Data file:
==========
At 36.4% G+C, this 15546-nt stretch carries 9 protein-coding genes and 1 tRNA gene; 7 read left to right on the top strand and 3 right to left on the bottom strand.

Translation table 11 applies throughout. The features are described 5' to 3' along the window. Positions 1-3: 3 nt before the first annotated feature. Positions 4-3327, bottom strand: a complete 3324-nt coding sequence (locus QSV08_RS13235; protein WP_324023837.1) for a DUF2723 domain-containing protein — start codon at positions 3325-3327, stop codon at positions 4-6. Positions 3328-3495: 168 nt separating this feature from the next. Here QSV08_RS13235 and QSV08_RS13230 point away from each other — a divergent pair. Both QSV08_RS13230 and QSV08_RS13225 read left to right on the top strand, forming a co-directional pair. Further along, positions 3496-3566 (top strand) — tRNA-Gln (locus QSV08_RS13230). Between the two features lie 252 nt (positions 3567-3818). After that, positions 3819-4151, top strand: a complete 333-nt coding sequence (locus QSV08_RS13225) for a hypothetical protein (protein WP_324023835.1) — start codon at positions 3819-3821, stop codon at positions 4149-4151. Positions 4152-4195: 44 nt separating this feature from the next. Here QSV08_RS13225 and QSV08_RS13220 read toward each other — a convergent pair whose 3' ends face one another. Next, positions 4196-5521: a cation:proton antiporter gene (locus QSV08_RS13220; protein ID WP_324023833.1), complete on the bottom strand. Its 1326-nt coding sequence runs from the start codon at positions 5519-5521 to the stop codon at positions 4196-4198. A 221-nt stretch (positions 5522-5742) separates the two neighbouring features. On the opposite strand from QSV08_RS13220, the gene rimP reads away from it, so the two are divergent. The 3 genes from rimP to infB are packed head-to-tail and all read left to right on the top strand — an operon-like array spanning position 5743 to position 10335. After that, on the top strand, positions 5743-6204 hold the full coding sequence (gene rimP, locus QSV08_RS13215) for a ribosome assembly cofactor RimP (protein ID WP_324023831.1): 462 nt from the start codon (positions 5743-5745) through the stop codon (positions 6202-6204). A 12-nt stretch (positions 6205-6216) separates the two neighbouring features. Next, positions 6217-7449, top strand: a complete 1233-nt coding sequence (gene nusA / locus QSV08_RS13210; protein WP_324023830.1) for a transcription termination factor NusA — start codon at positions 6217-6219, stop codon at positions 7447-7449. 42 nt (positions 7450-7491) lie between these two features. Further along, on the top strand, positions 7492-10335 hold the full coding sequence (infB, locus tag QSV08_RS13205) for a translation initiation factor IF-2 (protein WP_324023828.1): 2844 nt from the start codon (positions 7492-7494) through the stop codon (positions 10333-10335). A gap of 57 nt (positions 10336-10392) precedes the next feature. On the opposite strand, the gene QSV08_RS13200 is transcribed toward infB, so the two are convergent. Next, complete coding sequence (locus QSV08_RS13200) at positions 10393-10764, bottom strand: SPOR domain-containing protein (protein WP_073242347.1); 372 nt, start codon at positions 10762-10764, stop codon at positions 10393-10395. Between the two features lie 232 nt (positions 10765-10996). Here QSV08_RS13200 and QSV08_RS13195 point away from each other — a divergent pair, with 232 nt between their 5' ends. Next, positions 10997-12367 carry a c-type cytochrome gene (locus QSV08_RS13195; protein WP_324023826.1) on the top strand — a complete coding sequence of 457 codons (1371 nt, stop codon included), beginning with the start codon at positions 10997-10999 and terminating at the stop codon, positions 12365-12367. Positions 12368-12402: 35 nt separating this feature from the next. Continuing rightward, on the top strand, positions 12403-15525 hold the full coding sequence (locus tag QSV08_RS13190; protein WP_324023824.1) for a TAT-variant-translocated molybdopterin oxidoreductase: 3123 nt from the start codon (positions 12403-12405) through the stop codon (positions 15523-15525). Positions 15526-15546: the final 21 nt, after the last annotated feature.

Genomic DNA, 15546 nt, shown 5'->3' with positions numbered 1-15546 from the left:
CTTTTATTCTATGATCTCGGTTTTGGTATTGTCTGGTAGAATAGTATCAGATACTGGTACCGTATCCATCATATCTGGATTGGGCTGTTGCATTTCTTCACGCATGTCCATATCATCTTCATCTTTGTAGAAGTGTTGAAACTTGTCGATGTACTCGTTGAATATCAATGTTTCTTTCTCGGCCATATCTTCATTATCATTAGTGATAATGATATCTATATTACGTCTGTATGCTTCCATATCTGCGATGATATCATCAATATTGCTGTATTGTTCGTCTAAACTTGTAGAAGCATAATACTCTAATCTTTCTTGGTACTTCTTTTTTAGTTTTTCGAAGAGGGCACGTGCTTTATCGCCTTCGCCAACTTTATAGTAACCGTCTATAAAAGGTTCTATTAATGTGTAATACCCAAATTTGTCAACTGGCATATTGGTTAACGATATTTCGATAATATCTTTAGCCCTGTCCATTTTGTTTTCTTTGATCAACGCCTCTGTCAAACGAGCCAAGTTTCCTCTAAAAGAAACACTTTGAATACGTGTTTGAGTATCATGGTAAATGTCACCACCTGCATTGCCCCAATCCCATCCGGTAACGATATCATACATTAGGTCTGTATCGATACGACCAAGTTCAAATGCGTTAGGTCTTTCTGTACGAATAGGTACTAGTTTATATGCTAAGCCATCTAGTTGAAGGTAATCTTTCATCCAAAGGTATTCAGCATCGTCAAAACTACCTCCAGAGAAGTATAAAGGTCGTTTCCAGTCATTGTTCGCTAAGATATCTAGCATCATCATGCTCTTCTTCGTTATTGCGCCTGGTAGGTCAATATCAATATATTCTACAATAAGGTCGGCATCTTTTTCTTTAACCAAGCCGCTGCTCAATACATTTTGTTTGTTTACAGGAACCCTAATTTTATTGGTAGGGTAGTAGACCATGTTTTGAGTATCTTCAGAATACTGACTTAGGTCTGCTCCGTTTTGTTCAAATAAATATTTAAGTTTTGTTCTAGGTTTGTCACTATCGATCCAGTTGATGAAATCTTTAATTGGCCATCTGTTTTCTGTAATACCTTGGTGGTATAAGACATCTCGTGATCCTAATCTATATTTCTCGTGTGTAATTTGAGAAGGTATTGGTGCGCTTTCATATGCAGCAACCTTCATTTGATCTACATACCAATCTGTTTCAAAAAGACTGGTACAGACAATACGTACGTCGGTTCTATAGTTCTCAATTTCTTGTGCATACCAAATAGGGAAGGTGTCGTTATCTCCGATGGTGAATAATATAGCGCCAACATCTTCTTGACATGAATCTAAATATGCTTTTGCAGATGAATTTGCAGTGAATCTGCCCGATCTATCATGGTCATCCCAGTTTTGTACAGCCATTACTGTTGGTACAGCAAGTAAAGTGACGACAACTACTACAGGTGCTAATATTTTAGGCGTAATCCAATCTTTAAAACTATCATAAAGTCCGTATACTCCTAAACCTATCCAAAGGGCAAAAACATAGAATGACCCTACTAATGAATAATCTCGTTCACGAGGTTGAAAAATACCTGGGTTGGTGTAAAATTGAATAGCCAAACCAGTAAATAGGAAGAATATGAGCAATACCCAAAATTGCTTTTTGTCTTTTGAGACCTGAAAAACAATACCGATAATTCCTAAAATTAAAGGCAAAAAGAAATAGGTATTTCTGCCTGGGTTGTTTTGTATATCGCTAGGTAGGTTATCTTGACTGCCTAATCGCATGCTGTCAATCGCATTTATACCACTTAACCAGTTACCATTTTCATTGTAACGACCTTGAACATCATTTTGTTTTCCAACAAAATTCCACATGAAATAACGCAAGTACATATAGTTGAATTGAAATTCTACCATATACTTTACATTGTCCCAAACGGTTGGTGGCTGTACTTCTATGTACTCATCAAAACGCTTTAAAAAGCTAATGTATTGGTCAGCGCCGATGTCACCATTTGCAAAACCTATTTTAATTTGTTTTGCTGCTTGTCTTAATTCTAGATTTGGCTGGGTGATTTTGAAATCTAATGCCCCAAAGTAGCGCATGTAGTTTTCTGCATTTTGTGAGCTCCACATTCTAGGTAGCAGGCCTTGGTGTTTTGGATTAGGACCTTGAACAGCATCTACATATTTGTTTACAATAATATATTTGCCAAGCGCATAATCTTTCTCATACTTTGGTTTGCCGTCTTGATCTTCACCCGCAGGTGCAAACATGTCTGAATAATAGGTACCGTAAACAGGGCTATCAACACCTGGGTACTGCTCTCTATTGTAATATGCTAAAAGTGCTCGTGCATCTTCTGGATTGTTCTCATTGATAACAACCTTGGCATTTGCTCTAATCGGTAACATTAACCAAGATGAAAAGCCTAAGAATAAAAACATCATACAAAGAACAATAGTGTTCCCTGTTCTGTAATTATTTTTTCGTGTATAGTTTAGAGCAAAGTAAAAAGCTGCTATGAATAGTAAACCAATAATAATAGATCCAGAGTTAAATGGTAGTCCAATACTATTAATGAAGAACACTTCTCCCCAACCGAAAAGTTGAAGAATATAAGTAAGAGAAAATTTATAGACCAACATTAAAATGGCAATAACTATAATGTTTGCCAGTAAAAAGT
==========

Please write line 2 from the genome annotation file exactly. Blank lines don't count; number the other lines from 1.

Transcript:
Translation table 11 applies throughout. The features are described 5' to 3' along the window. Positions 1-3: 3 nt before the first annotated feature. Positions 4-3327, bottom strand: a complete 3324-nt coding sequence (locus QSV08_RS13235; protein WP_324023837.1) for a DUF2723 domain-containing protein — start codon at positions 3325-3327, stop codon at positions 4-6. Positions 3328-3495: 168 nt separating this feature from the next. Here QSV08_RS13235 and QSV08_RS13230 point away from each other — a divergent pair. Both QSV08_RS13230 and QSV08_RS13225 read left to right on the top strand, forming a co-directional pair. Further along, positions 3496-3566 (top strand) — tRNA-Gln (locus QSV08_RS13230). Between the two features lie 252 nt (positions 3567-3818). After that, positions 3819-4151, top strand: a complete 333-nt coding sequence (locus QSV08_RS13225) for a hypothetical protein (protein WP_324023835.1) — start codon at positions 3819-3821, stop codon at positions 4149-4151. Positions 4152-4195: 44 nt separating this feature from the next. Here QSV08_RS13225 and QSV08_RS13220 read toward each other — a convergent pair whose 3' ends face one another. Next, positions 4196-5521: a cation:proton antiporter gene (locus QSV08_RS13220; protein ID WP_324023833.1), complete on the bottom strand. Its 1326-nt coding sequence runs from the start codon at positions 5519-5521 to the stop codon at positions 4196-4198. A 221-nt stretch (positions 5522-5742) separates the two neighbouring features. On the opposite strand from QSV08_RS13220, the gene rimP reads away from it, so the two are divergent. The 3 genes from rimP to infB are packed head-to-tail and all read left to right on the top strand — an operon-like array spanning position 5743 to position 10335. After that, on the top strand, positions 5743-6204 hold the full coding sequence (gene rimP, locus QSV08_RS13215) for a ribosome assembly cofactor RimP (protein ID WP_324023831.1): 462 nt from the start codon (positions 5743-5745) through the stop codon (positions 6202-6204). A 12-nt stretch (positions 6205-6216) separates the two neighbouring features. Next, positions 6217-7449, top strand: a complete 1233-nt coding sequence (gene nusA / locus QSV08_RS13210; protein WP_324023830.1) for a transcription termination factor NusA — start codon at positions 6217-6219, stop codon at positions 7447-7449. 42 nt (positions 7450-7491) lie between these two features. Further along, on the top strand, positions 7492-10335 hold the full coding sequence (infB, locus tag QSV08_RS13205) for a translation initiation factor IF-2 (protein WP_324023828.1): 2844 nt from the start codon (positions 7492-7494) through the stop codon (positions 10333-10335). A gap of 57 nt (positions 10336-10392) precedes the next feature. On the opposite strand, the gene QSV08_RS13200 is transcribed toward infB, so the two are convergent. Next, complete coding sequence (locus QSV08_RS13200) at positions 10393-10764, bottom strand: SPOR domain-containing protein (protein WP_073242347.1); 372 nt, start codon at positions 10762-10764, stop codon at positions 10393-10395. Between the two features lie 232 nt (positions 10765-10996). Here QSV08_RS13200 and QSV08_RS13195 point away from each other — a divergent pair, with 232 nt between their 5' ends. Next, positions 10997-12367 carry a c-type cytochrome gene (locus QSV08_RS13195; protein WP_324023826.1) on the top strand — a complete coding sequence of 457 codons (1371 nt, stop codon included), beginning with the start codon at positions 10997-10999 and terminating at the stop codon, positions 12365-12367. Positions 12368-12402: 35 nt separating this feature from the next. Continuing rightward, on the top strand, positions 12403-15525 hold the full coding sequence (locus tag QSV08_RS13190; protein WP_324023824.1) for a TAT-variant-translocated molybdopterin oxidoreductase: 3123 nt from the start codon (positions 12403-12405) through the stop codon (positions 15523-15525). Positions 15526-15546: the final 21 nt, after the last annotated feature.